Woodford fund collapse 'pushing more investors into passive funds'

Growing popularity of cheap tracker funds in no small part down to the collapse of Neil Woodford's fortunes.

A new study from Morningstar has identified the 10 funds that saw the biggest inflows from investors in September.

Remarkably, only two of those 10 were managed funds.

The most active fund was the PUTM Bothwell Global Bond, in fifth place overall, with the Blackrock European Dynamic fund in ninth spot.

In total, just 16% of the money that went into these 10 most popular funds found its way into an active fund.

And given the recent furore over one very high profile fund manager, is it really a surprise that investors might be less inclined to go for a managed fund?

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Active vs passive

First though, it’s worth a quick refresher on the distinction between the two types of funds. With a managed fund, you and the other investors are putting your faith in the manager of that fund to make the right investment decisions.

There will be a theme to the fund ‒ so for example, it might only be investing in British firms that pay dividends, so you enjoy an income from the fund ‒ but it’s down to the manager and their team to work out where to invest.

The problem comes from the fact that an awful lot of managed funds underperform.

The large fees that you pay to invest in the funds end up delivering substandard returns, which is why some fund managers who have impressive track records end up becoming fund ‘superstars’.

In contrast, you have passive funds, or trackers.

These funds look to match the performance of a specific index. So for example, if you invest in a FTSE 100 tracker, the fund will invest in each of the relevant stocks, so that it goes up and down in virtually the same way as the index itself.

So while you won’t outperform the market, you won’t end up massively out of pocket either. The fees you pay to invest are much smaller too.

Going wrong with Woodford

There is no fund manager with a higher profile than Neil Woodford, whose record was sufficiently strong that when he set up his own investment firm, plenty of ordinary investors flocked to back him.

I know, because I was one of them. Despite my concerns over the effective ‘cult of personality’ that had developed around Woodford, I signed up just like everyone else, the first time I had strayed from my usual policy of only investing in passive funds.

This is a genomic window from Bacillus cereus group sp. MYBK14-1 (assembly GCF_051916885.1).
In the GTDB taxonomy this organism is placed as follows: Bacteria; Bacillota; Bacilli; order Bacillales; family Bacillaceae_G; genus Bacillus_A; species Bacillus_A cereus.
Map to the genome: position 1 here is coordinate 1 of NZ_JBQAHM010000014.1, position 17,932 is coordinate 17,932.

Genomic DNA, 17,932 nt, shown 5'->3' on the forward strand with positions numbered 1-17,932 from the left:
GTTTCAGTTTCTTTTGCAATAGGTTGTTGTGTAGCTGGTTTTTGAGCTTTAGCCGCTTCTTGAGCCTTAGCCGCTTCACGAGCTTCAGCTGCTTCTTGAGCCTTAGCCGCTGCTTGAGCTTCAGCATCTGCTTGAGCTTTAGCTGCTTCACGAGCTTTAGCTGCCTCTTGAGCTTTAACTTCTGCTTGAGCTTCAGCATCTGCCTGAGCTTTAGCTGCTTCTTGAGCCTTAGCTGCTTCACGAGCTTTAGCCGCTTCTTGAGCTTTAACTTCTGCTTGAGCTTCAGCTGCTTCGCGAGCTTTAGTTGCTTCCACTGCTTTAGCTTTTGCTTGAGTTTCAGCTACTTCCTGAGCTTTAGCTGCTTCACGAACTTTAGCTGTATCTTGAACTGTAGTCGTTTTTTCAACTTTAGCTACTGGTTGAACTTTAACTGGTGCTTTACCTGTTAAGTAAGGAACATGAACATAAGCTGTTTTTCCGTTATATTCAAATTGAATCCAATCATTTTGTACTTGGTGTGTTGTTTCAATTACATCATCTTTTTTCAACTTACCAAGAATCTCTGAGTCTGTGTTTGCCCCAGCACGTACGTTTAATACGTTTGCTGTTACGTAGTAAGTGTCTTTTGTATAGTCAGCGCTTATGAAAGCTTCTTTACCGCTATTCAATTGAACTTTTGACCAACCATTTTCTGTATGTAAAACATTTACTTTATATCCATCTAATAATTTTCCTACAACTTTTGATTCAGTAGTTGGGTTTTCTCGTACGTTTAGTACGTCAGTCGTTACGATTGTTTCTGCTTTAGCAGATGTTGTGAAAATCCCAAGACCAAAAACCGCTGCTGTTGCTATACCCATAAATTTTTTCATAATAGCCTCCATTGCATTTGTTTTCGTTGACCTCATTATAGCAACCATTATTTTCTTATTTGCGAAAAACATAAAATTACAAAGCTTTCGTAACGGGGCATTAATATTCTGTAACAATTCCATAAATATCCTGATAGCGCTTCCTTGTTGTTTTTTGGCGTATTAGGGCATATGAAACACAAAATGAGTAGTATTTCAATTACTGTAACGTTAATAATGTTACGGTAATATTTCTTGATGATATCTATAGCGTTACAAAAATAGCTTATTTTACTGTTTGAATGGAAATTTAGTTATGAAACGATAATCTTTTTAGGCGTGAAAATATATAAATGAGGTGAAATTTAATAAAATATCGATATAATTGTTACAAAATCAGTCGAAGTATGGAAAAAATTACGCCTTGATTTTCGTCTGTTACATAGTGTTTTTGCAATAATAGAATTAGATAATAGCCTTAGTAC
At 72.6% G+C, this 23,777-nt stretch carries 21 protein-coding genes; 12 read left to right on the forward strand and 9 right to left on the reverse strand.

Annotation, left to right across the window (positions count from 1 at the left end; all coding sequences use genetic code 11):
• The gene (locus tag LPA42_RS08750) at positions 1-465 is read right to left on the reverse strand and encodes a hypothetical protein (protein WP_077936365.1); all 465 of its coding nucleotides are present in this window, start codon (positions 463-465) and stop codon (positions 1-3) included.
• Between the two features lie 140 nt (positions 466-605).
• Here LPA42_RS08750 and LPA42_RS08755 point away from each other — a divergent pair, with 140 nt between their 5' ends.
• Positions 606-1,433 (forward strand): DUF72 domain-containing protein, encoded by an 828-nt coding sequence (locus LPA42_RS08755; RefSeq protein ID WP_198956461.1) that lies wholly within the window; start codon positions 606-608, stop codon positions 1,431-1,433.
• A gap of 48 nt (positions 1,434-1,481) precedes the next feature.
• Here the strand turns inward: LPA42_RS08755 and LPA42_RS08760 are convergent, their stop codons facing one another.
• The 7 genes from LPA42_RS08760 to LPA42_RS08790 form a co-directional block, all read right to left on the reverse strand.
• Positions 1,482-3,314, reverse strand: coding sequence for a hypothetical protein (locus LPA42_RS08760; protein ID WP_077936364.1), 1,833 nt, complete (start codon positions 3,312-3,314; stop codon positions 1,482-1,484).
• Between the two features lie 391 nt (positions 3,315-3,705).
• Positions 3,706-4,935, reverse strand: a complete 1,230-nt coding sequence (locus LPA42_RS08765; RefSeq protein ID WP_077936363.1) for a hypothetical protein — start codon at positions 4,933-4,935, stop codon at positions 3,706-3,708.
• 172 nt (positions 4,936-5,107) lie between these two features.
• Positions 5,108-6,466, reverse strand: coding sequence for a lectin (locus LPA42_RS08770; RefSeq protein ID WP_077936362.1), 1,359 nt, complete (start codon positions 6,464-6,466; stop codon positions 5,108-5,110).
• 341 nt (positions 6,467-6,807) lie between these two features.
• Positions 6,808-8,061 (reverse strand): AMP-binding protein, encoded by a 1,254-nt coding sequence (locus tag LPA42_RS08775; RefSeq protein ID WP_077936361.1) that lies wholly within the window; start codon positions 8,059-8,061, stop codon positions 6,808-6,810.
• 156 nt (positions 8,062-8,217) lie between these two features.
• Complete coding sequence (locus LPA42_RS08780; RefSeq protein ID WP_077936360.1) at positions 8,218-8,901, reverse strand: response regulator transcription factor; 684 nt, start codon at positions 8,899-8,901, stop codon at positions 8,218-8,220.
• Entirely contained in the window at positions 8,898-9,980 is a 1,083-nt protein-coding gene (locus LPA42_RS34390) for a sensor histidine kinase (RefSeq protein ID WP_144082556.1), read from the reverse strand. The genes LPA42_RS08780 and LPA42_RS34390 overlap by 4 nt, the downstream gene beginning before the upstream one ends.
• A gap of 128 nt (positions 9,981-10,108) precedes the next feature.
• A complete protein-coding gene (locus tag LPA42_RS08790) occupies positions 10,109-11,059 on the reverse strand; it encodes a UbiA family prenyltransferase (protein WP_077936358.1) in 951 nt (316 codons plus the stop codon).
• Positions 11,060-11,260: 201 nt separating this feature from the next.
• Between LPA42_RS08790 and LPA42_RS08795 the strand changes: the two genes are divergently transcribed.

And while things initially went pretty well, it all came crashing to a head last week with the announcement that the funds will be wrapped up in the coming months, having been frozen back in June.

It’s been a chastening experience, putting me off backing managed funds again. I’m sure I’m not alone in that either ‒ I’m not wild about the idea of paying higher fees on the off chance that I might end up with a manager on a hot streak.

Slow and steady will do me just fine.

The high profile difficulties of the Woodford funds will have played at least a part in the burgeoning popularity of trackers.

Other investors who, like me, have had their fingers burned may be more inclined to stick to trackers from here on out, so don't be surprised if passives continue to dominate these bestseller lists.

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Picking the right passive fund

Of course, it would be a mistake to think that putting your money into any old tracker fund will work out. There are plenty of things to look out for to help you pick out a winner from an also-ran.

The first thing to consider is the index that the fund is tracking. For example, if you want to stick to the UK, then you can go for a FTSE 100, FTSE 250 or FTSE All Share fund. 

With the FTSE 100 you’re just backing the biggest names, but these firms are often so big that their fortunes are driven as much by what they’re doing overseas as how they are performing in the UK. 

With investing, diversifying is always the name of the game, so going for a broad fund ‒ or range of funds ‒ is a good way to cover yourself against any hiccups that may come along.

The next consideration will be the fees you have to pay for the fund. Put simply, the smaller the better ‒ while trackers generally work out much cheaper than managed funds, there are some that charge fees that aren’t far off the levels you’ll pay for an active fund.

Just because you’re investing in a tacker, don’t take it for granted that its fees will be small.

Finally, be sure to check the fund’s tracking error.

This is essentially a measurement of how the performance of the fund compares to the index it’s tracking. Again, the closer the fund manages to replicate the index, the better.

This may ultimately come down to how the tracker works and how it attempts to follow the index.

Full replication is where the fund basically holds shares in each firm within the index, while partial replication is where the fund opts against holding some of the smaller stocks.



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